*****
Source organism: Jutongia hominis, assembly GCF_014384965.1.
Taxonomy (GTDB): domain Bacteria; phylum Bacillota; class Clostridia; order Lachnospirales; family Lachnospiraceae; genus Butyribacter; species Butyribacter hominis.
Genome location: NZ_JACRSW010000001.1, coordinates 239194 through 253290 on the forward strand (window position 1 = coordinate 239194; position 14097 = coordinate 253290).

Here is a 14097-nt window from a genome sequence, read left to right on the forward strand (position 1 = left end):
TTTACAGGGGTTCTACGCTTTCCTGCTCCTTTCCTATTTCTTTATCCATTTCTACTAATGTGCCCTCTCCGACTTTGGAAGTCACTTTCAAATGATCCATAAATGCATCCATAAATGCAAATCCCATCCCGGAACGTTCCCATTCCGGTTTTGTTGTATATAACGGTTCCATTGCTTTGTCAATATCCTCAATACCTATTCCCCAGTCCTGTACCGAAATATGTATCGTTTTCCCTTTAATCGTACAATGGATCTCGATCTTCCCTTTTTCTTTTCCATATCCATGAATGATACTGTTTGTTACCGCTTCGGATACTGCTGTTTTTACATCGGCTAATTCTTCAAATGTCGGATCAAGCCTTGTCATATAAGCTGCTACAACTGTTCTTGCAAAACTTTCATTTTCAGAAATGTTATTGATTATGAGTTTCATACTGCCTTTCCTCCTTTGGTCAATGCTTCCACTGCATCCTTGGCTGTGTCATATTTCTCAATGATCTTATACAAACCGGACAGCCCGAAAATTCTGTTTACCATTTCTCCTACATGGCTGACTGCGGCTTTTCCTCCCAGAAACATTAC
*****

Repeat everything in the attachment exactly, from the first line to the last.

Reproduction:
Source organism: Jutongia hominis, assembly GCF_014384965.1.
Taxonomy (GTDB): domain Bacteria; phylum Bacillota; class Clostridia; order Lachnospirales; family Lachnospiraceae; genus Butyribacter; species Butyribacter hominis.
Genome location: NZ_JACRSW010000001.1, coordinates 239194 through 253290 on the forward strand (window position 1 = coordinate 239194; position 14097 = coordinate 253290).

Here is a 14097-nt window from a genome sequence, read left to right on the forward strand (position 1 = left end):
TTTACAGGGGTTCTACGCTTTCCTGCTCCTTTCCTATTTCTTTATCCATTTCTACTAATGTGCCCTCTCCGACTTTGGAAGTCACTTTCAAATGATCCATAAATGCATCCATAAATGCAAATCCCATCCCGGAACGTTCCCATTCCGGTTTTGTTGTATATAACGGTTCCATTGCTTTGTCAATATCCTCAATACCTATTCCCCAGTCCTGTACCGAAATATGTATCGTTTTCCCTTTAATCGTACAATGGATCTCGATCTTCCCTTTTTCTTTTCCATATCCATGAATGATACTGTTTGTTACCGCTTCGGATACTGCTGTTTTTACATCGGCTAATTCTTCAAATGTCGGATCAAGCCTTGTCATATAAGCTGCTACAACTGTTCTTGCAAAACTTTCATTTTCAGAAATGTTATTGATTATGAGTTTCATACTGCCTTTCCTCCTTTGGTCAATGCTTCCACTGCATCCTTGGCTGTGTCATATTTCTCAATGATCTTATACAAACCGGACAGCCCGAAAATTCTGTTTACCATTTCTCCTACATGGCTGACTGCGGCTTTTCCTCCCAGAAACATTAC